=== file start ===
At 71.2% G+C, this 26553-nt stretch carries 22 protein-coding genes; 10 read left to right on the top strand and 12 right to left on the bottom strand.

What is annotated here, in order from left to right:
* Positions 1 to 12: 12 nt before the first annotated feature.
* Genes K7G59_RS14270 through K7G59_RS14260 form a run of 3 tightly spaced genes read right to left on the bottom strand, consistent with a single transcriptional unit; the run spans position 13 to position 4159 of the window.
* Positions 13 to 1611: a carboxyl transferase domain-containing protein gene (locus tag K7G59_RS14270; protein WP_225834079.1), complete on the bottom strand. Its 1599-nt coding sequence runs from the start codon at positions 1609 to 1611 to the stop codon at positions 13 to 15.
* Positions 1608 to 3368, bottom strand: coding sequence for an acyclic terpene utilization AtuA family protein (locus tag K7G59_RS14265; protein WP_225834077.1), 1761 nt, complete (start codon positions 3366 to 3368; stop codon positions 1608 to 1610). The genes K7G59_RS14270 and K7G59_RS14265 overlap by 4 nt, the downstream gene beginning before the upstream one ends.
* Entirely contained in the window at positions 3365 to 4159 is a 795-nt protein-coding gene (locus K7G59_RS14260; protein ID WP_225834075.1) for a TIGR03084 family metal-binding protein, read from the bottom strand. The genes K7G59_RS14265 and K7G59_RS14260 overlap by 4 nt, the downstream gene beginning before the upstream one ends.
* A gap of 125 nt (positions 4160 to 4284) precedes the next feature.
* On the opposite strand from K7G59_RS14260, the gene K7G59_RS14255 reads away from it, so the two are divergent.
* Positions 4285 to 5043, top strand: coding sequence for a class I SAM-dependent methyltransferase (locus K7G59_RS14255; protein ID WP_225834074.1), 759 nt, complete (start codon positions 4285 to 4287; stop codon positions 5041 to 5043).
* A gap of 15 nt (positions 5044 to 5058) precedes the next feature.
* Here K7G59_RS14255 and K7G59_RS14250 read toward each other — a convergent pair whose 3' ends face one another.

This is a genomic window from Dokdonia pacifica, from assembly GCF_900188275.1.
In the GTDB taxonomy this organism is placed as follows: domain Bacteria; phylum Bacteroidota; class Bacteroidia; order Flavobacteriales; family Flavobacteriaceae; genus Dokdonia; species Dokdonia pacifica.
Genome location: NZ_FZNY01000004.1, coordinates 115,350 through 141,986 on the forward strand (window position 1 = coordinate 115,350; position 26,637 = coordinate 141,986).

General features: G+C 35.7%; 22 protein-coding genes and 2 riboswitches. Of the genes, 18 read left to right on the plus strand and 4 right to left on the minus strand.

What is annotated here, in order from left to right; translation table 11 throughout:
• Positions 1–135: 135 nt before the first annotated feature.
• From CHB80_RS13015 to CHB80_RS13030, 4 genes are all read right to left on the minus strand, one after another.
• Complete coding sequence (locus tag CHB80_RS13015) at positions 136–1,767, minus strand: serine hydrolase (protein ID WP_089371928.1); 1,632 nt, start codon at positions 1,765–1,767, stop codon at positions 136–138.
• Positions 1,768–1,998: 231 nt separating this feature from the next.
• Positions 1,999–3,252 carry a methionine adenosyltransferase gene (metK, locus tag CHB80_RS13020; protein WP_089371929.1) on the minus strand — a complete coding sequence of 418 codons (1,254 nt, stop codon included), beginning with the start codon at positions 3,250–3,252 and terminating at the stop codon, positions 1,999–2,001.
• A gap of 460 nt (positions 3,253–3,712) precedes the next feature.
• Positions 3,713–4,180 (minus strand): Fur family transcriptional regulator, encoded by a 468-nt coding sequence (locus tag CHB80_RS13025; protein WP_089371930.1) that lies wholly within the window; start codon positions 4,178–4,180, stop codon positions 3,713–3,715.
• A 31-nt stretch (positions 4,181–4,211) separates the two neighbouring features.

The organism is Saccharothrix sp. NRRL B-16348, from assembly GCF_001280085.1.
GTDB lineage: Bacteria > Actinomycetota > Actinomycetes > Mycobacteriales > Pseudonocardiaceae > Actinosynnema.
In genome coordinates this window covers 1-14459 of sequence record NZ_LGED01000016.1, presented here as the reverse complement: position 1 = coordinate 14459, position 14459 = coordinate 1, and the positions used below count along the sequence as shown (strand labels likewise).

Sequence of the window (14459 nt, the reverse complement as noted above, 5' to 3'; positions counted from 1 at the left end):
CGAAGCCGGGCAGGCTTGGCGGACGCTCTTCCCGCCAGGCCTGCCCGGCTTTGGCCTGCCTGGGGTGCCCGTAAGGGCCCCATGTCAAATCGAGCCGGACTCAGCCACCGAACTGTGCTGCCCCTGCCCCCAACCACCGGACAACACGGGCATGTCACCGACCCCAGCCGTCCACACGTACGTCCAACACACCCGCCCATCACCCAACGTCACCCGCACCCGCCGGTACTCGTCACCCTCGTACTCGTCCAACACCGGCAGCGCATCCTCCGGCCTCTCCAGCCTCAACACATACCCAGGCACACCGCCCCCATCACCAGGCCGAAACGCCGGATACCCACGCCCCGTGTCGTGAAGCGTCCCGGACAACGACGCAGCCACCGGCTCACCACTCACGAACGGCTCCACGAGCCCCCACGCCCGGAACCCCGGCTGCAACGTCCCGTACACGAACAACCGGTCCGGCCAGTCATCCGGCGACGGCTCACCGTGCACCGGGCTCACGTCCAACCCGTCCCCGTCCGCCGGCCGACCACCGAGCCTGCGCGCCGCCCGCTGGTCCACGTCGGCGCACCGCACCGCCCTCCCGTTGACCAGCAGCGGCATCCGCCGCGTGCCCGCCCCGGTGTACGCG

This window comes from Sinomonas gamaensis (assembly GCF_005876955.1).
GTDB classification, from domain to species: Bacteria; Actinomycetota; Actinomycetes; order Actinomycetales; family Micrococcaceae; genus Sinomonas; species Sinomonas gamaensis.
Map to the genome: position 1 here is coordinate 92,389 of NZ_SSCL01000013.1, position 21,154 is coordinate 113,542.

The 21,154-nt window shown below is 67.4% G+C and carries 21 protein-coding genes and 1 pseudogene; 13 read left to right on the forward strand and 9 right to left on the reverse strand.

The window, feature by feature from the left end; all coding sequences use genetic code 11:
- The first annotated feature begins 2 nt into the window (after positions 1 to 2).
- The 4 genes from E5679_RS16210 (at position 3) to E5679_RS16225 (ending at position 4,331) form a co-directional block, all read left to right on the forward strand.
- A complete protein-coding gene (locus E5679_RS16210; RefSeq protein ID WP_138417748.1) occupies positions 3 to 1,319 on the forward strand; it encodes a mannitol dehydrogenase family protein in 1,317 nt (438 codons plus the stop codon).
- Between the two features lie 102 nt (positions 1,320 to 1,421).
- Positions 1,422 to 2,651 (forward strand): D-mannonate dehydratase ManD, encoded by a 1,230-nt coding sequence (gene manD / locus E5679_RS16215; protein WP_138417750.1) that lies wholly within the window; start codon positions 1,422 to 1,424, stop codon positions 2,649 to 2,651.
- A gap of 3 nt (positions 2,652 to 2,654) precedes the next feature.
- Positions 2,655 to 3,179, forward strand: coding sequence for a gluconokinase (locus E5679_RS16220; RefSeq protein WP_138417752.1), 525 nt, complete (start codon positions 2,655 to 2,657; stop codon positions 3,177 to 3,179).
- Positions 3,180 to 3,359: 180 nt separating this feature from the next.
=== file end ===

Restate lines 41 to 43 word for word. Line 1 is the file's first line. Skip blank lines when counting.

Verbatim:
- A gap of 3 nt (positions 2,652 to 2,654) precedes the next feature.
- Positions 2,655 to 3,179, forward strand: coding sequence for a gluconokinase (locus E5679_RS16220; RefSeq protein WP_138417752.1), 525 nt, complete (start codon positions 2,655 to 2,657; stop codon positions 3,177 to 3,179).
- Positions 3,180 to 3,359: 180 nt separating this feature from the next.